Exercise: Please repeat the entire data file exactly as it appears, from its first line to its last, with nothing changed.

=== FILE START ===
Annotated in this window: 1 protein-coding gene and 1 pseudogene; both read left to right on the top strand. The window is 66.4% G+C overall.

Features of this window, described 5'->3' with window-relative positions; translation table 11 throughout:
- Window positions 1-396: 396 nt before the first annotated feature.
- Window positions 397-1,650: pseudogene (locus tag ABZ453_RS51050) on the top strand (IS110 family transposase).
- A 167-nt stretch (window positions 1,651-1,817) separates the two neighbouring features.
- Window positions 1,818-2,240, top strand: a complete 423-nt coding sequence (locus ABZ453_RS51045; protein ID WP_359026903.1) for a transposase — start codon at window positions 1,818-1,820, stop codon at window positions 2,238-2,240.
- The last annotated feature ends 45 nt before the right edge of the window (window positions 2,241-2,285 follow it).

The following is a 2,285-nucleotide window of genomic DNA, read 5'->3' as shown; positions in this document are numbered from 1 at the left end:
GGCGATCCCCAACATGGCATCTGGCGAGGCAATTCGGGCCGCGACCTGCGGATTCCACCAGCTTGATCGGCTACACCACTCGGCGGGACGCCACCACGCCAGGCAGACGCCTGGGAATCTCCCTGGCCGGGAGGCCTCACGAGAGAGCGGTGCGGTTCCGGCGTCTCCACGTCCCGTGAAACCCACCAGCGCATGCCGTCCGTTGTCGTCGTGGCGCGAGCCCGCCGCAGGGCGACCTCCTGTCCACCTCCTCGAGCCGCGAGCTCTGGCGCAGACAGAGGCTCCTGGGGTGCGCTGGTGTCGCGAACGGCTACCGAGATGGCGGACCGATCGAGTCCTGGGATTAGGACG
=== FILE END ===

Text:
Annotated in this window: 1 protein-coding gene and 1 pseudogene; both read left to right on the top strand. The window is 66.4% G+C overall.

Features of this window, described 5'->3' with window-relative positions; translation table 11 throughout:
- Window positions 1-396: 396 nt before the first annotated feature.
- Window positions 397-1,650: pseudogene (locus tag ABZ453_RS51050) on the top strand (IS110 family transposase).
- A 167-nt stretch (window positions 1,651-1,817) separates the two neighbouring features.
- Window positions 1,818-2,240, top strand: a complete 423-nt coding sequence (locus ABZ453_RS51045; protein ID WP_359026903.1) for a transposase — start codon at window positions 1,818-1,820, stop codon at window positions 2,238-2,240.
- The last annotated feature ends 45 nt before the right edge of the window (window positions 2,241-2,285 follow it).

The following is a 2,285-nucleotide window of genomic DNA, read 5'->3' as shown; positions in this document are numbered from 1 at the left end:
GGCGATCCCCAACATGGCATCTGGCGAGGCAATTCGGGCCGCGACCTGCGGATTCCACCAGCTTGATCGGCTACACCACTCGGCGGGACGCCACCACGCCAGGCAGACGCCTGGGAATCTCCCTGGCCGGGAGGCCTCACGAGAGAGCGGTGCGGTTCCGGCGTCTCCACGTCCCGTGAAACCCACCAGCGCATGCCGTCCGTTGTCGTCGTGGCGCGAGCCCGCCGCAGGGCGACCTCCTGTCCACCTCCTCGAGCCGCGAGCTCTGGCGCAGACAGAGGCTCCTGGGGTGCGCTGGTGTCGCGAACGGCTACCGAGATGGCGGACCGATCGAGTCCTGGGATTAGGACG